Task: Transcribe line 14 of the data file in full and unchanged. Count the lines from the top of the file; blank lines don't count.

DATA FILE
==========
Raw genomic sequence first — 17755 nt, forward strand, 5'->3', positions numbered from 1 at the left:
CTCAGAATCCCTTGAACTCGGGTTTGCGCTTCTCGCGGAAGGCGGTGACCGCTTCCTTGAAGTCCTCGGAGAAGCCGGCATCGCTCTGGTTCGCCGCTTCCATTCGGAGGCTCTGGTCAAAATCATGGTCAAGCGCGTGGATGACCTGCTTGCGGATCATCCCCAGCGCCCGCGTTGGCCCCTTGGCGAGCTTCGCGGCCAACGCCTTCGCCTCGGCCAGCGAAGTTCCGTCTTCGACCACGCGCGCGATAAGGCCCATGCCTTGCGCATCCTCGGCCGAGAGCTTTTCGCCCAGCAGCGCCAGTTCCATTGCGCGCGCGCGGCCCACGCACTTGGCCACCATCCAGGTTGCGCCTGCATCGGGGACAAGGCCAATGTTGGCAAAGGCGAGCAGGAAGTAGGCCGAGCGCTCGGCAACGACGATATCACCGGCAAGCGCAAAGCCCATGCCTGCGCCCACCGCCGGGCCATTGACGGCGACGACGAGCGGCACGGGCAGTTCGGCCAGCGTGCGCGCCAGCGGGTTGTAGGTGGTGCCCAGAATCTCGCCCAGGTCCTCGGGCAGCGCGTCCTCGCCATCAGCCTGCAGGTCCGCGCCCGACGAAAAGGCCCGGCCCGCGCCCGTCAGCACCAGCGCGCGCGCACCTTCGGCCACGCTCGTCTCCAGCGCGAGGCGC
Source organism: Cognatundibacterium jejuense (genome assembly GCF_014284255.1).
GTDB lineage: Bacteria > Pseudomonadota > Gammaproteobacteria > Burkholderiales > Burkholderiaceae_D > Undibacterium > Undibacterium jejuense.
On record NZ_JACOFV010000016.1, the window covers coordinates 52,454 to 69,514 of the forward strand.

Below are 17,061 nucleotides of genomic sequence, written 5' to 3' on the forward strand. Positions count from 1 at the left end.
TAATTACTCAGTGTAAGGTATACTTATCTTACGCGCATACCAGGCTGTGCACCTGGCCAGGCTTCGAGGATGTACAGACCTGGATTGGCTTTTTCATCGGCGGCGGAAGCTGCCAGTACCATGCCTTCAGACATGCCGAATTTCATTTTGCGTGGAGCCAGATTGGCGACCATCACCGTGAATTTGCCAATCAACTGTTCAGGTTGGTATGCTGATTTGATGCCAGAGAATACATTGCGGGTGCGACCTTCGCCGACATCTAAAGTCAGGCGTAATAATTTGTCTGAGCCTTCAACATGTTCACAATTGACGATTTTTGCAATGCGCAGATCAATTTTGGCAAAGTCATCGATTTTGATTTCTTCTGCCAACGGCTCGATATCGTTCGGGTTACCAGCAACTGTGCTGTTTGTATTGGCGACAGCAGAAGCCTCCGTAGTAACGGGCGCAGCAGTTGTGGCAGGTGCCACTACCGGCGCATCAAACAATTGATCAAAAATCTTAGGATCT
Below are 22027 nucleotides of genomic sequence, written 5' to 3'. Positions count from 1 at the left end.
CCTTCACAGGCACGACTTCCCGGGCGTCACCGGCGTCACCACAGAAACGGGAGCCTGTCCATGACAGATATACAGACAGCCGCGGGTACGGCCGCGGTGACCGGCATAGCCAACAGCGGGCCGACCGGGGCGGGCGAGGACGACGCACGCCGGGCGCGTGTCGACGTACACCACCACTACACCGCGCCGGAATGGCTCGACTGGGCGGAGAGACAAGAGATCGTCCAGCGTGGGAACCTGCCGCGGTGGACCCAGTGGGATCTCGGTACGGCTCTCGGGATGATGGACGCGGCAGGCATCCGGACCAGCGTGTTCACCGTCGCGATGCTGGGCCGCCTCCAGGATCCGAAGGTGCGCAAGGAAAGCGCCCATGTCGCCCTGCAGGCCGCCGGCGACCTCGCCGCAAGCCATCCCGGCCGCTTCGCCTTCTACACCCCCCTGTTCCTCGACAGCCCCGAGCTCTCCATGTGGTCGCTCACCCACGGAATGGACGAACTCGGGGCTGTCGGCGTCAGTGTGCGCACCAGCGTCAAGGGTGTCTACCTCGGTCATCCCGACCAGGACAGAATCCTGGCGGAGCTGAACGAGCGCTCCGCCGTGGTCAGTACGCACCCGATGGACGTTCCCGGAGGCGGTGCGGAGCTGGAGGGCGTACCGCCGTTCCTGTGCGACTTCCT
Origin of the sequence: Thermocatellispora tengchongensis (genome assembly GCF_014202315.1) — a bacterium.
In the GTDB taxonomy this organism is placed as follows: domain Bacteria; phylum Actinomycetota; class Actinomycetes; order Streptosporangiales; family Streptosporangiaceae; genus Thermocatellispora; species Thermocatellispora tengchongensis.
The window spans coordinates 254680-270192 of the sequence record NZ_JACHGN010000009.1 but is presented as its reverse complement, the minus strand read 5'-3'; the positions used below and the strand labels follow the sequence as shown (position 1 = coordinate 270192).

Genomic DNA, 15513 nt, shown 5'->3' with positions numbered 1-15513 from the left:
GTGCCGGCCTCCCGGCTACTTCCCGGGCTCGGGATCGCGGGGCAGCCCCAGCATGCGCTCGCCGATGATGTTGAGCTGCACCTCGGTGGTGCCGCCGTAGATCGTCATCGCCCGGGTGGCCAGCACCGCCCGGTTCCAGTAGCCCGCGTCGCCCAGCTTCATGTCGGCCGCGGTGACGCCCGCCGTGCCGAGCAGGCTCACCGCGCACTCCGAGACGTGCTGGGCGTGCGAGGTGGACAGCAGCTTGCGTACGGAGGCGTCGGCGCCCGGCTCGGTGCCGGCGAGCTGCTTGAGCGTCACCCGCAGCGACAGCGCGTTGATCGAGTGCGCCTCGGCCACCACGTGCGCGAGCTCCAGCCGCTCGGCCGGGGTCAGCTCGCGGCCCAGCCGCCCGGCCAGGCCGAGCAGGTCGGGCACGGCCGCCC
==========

GTGCCGGCCTCCCGGCTACTTCCCGGGCTCGGGATCGCGGGGCAGCCCCAGCATGCGCTCGCCGATGATGTTGAGCTGCACCTCGGTGGTGCCGCCGTAGATCGTCATCGCCCGGGTGGCCAGCACCGCCCGGTTCCAGTAGCCCGCGTCGCCCAGCTTCATGTCGGCCGCGGTGACGCCCGCCGTGCCGAGCAGGCTCACCGCGCACTCCGAGACGTGCTGGGCGTGCGAGGTGGACAGCAGCTTGCGTACGGAGGCGTCGGCGCCCGGCTCGGTGCCGGCGAGCTGCTTGAGCGTCACCCGCAGCGACAGCGCGTTGATCGAGTGCGCCTCGGCCACCACGTGCGCGAGCTCCAGCCGCTCGGCCGGGGTCAGCTCGCGGCCCAGCCGCCCGGCCAGGCCGAGCAGGTCGGGCACGGCCGCCC